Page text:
Primary Family Caregivers' Definition and Management of Nursing Home Placement
thesisposted on 28.06.2013, 00:00 by Sarah Koplow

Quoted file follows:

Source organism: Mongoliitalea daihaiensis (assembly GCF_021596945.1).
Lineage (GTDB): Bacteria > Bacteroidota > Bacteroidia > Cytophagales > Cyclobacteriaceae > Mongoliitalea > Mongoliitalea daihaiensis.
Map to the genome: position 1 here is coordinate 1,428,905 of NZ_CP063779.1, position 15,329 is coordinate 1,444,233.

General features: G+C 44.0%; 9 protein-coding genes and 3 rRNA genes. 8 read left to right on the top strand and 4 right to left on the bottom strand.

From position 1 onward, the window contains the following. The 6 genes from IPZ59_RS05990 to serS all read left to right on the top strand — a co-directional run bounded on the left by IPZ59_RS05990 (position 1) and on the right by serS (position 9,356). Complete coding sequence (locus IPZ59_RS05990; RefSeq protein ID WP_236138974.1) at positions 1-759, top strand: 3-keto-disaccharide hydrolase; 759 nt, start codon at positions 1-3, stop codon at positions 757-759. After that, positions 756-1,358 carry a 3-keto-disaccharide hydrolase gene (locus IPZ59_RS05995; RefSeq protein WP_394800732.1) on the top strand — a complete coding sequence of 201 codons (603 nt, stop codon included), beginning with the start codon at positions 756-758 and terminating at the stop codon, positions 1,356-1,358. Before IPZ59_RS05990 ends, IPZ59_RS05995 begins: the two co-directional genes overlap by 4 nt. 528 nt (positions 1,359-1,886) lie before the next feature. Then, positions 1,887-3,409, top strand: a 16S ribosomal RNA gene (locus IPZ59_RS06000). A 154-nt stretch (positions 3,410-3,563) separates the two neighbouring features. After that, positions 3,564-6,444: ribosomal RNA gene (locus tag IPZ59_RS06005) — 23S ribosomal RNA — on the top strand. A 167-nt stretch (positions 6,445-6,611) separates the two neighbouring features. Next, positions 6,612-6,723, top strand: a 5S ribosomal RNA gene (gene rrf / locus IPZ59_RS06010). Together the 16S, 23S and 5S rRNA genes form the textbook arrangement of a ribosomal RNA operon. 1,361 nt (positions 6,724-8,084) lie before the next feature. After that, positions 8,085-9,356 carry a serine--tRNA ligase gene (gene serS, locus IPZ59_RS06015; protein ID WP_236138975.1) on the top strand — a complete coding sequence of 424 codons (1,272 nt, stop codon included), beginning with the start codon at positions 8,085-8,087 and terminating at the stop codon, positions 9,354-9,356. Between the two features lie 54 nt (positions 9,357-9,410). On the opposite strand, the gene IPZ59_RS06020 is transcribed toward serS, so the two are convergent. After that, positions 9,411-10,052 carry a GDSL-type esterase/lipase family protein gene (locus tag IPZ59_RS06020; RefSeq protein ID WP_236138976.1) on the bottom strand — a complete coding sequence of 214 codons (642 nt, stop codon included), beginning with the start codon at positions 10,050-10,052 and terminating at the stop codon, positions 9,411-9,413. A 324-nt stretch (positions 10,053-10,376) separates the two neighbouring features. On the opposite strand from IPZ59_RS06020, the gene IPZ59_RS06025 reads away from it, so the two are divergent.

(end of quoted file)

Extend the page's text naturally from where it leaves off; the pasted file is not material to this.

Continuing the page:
Primary family caregivers face one of the most major and difficult decisions in the trajectory of caregiving when they are unable to maintain care at home and have to consider nursing home placement. Many researchers have described the catalyst for this decision and transition as a “crisis event,” occurring after an unplanned medical event by the older adult that requires immediate attention or a breakdown in the primary caregiver’s ability to manage the relentless demands of care. While previous researchers have demonstrated the importance of caregivers in nursing home placement, few researchers have sought to understand the impact of the decision on the family and address the family context surrounding nursing home placement over time. The purpose of this qualitative descriptive study, guided by the Family Management Style Framework (FMSF), was to understand how caregivers define the situation surrounding care and placement, manage the care and placement, and perceive the consequences of care and placement on the family at initial placement (within the first 30 to 45 days) and 3 months post-placement. Ten primary family caregivers, whose older family member recently entered a nursing home, were recruited from four nursing homes in the Midwest. The caregivers were interviewed within 30 to 45 days of initial placement of the older family member and then again 3 months post-placement. There were a variety of caregiving dyads in the sample. Digitally recorded interviews were transcribed verbatim, processed, and coded using the FMSF dimensions and components. Results of this study were used to understand the viewpoints and needs of the caregiver during the nursing home transition. Overall, there were similarities across caregivers, especially among spousal and non-spousal dyads. All caregivers identified themselves as responsible for care management and placement and acknowledged the importance of remaining involved post-placement. They also noted the significance of ensuring the nursing home staff and older family member recognize that the caregiver continues to be involved in management and available to provide ongoing support. Ultimately, this research will contribute to the development of recommendations about nursing home placement decisions and tailored family-centered programs and interventions to assist in the adjustment for caregivers, older adults, and their families.